When Yahoo! announced last week that it will no longer comply with Do Not Track signals from web browsers, it struck a major blow to privacy rights on the internet. While Yahoo! claims that the decision was made because of the lack of standardization of tracking protection, it does seems that this may  be part of a larger trend. Last fall, the Digital Advertising Alliance pulled out of the WWWC’s tracking protection project. Over a year ago, Google acknowledged that most of its web services don’t  modify their behavior when they receive a Do Not Track request.

Enter Privacy Badger

Privacy Badger, released in alpha last week by the Electronic Frontier Foundation (EFF), appears on the scene at a timely moment. The online rights organization has built a browser add-on to fight back when Do Not Track requests aren’t honored. This tool detects spying advertisements which we cross paths with all over the web, and the unseen trackers which feed our personal data to them.

How It Works

Many web pages we visit contain content which originates from a number of sources. Some content (like newsfeeds) can be useful or even an integral component of our favorite sites. But some, particularly in the realm of advertising, is designed to collect information on our browsing habits, to be used for nefarious purposes.

Privacy Badger sniffs out all the third-party sites in the pages you visit. This includes ads, scripts, and images, as well as those tiny almost-invisible images that trackers love to use. As you continue to surf the web, the Badger takes note of the cookies which track where you’re going and what you’re doing. When it sees that a sites is watching you, it simply blocks the content from that site.

Where It Gets A Little Complicated

Not all third party content is malicious. Some of it provides valuable data to the pages we love to visit. But it’s more complicated, because tracking has become increasingly interwoven with important content. When Privacy Badger recognizes this, it allows connections to those third party sites, but selectively blocks the tracking elements. While it doesn’t blacklist sources, it does maintain a whitelist of sites which have been seen to deliver valuable third party resources. It also allows the user to choose to either whitelist certain sources or block their content completely.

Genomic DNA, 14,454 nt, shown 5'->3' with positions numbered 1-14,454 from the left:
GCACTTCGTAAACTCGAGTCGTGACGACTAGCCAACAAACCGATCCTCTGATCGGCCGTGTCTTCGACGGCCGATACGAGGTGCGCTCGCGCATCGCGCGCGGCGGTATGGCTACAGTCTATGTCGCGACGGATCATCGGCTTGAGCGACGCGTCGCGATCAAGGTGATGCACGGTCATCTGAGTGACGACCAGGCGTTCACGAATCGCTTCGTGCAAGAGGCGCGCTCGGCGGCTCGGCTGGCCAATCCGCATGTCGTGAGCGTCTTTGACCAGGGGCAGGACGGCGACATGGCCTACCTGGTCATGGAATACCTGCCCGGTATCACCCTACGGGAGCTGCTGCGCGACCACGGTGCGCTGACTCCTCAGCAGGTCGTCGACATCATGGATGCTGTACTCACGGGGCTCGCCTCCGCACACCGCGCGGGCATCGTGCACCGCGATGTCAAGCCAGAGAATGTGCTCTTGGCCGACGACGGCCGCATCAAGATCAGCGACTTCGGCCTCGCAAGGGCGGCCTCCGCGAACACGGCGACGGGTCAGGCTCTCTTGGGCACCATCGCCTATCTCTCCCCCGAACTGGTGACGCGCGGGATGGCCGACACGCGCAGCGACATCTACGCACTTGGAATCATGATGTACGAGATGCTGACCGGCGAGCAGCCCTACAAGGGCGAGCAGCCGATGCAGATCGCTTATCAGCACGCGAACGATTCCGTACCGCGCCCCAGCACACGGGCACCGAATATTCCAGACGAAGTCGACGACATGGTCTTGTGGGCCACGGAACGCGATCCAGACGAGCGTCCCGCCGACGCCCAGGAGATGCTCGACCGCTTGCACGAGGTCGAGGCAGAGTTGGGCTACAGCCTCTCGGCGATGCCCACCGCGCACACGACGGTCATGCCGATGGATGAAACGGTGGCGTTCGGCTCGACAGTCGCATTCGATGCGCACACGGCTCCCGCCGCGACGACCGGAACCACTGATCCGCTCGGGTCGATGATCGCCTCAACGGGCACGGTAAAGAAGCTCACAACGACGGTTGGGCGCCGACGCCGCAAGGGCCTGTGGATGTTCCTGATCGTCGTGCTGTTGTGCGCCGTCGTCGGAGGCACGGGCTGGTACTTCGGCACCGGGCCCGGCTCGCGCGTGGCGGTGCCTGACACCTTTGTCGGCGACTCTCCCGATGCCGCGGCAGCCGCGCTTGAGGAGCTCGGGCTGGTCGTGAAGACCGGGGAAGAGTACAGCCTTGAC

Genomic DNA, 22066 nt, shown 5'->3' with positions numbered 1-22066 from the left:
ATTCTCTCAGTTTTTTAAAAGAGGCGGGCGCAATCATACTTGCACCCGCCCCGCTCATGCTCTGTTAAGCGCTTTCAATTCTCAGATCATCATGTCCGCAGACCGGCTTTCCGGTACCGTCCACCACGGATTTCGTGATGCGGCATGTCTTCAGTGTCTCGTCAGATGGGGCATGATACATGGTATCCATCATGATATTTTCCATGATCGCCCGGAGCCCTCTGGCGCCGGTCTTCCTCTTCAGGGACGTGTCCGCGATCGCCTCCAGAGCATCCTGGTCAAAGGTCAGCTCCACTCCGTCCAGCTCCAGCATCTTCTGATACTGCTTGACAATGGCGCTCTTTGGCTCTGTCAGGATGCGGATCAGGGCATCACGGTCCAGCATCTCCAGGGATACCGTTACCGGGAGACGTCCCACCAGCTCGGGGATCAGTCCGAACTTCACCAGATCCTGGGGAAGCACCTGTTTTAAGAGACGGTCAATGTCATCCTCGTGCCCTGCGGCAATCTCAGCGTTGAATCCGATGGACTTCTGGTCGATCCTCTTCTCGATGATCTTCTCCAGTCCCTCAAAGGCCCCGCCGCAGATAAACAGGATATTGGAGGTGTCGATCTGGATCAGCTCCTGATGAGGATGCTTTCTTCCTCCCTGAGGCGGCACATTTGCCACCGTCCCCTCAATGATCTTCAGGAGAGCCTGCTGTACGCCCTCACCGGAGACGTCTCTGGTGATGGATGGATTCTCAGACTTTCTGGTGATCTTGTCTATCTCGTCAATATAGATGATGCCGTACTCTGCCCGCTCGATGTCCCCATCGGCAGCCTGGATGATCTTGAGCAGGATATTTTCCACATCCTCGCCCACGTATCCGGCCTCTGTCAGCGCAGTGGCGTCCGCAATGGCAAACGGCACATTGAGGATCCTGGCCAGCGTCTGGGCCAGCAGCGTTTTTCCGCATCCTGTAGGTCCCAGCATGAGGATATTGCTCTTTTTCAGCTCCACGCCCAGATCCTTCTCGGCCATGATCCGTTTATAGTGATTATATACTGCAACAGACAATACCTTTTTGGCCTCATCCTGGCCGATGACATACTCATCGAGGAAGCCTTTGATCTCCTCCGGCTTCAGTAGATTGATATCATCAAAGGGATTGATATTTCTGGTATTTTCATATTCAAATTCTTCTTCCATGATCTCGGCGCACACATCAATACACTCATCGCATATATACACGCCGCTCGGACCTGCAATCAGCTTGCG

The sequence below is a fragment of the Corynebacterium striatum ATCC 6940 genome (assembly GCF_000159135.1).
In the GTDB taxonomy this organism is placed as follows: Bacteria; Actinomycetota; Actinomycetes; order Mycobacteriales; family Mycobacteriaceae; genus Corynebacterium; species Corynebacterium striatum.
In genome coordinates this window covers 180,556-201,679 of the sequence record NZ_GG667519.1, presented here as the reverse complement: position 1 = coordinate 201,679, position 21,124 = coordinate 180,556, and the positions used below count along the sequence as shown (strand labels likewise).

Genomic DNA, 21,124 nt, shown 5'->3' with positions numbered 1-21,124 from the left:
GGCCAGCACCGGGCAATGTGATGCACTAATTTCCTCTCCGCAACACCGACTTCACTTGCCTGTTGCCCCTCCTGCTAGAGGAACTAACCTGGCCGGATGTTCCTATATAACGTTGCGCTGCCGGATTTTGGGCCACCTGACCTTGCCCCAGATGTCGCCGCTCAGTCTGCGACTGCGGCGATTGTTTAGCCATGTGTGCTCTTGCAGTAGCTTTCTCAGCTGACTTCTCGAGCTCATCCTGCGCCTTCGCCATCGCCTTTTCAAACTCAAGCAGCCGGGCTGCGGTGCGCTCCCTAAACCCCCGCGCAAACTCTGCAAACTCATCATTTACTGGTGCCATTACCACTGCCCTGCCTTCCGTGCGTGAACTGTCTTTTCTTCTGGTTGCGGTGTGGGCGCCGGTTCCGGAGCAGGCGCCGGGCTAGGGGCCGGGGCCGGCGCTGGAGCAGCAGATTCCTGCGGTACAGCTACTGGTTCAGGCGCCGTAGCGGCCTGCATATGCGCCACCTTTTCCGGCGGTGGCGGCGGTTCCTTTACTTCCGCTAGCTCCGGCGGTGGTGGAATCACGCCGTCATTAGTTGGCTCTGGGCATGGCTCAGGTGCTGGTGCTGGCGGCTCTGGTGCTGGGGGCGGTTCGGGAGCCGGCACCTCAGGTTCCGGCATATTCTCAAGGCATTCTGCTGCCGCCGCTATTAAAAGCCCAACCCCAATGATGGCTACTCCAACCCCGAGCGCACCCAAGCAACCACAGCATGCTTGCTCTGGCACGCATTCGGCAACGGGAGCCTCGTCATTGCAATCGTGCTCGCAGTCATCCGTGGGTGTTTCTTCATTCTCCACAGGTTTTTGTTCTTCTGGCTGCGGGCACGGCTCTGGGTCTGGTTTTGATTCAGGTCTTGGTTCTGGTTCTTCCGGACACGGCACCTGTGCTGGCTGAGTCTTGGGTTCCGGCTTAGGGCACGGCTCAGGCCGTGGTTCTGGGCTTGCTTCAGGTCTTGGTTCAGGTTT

Not An Ad Blocker

Though many of us have grown accustomed to ad-blocking as the primary method of avoiding tracking, Privacy Badger is first and foremost a privacy tool. Its function is to recognize the sites that continue tracking you after your browser has sent the Do Not Track request. While most of the content used to track you comes from ads, there are plenty of ads which don’t carry the privacy-invading elements, and these aren’t blocked.

How To Use It

Privacy Badger is currently in an alpha release, and the good folks at the EFF are asking us all to help them testing it. It can currently be installed as an add-on to Chrome or Firefox. They’re working towards future releases for Opera and Firefox Mobile, but aren’t too optimistic about builds for Internet Explorer or Safari, which don’t appear technically compatible with Privacy Badger.

Once you have the tool installed, you can click on the Badger icon which will appear on any webpage you visit. A list of all third party sites involved in that page will pop-up, with a set of colored sliders. A green slider indicates a third party site which hasn’t been seen to track you (at least not yet) and might be acceptable. But this can change as you traverse the web. When the third party has been seen to be tracking you across sites, the color changes: yellow indicates that the tracking site is on its whitelist and is therefore allowed, while red shows a source that is fully blocked. You can also override these setting by manually adjusting the sliders.

If, like most people, you’re concerned about privacy on the web, this should prove to be a valuable tool. As its documentation tells us, “Nothing can stop the Privacy Badger from eating cookies when it’s hungry”. You can download the Badger from its website. If you find bugs, you can report them here for Chrome, and here for Firefox, and help strengthen the Badger.

EFF’s Privacy Badger Website: EFF Privacy Badger
Chrome Extension: EFF Privacy Badger
Firefox Add-On: EFF Privacy Badger

About the author

Fred Scholl

I'm an unabashed enthusiast of all things Android, open-source, and technology in general. I'm also an avid music lover and musician, playing guitar, bass, keyboards, and a host of other stringed instruments.

2 Comments

  • Fred, I am not sure I am technically astute enough to work this…I will try. But I love your use of the word nefarious! I also have a samsung S 3. I like android too!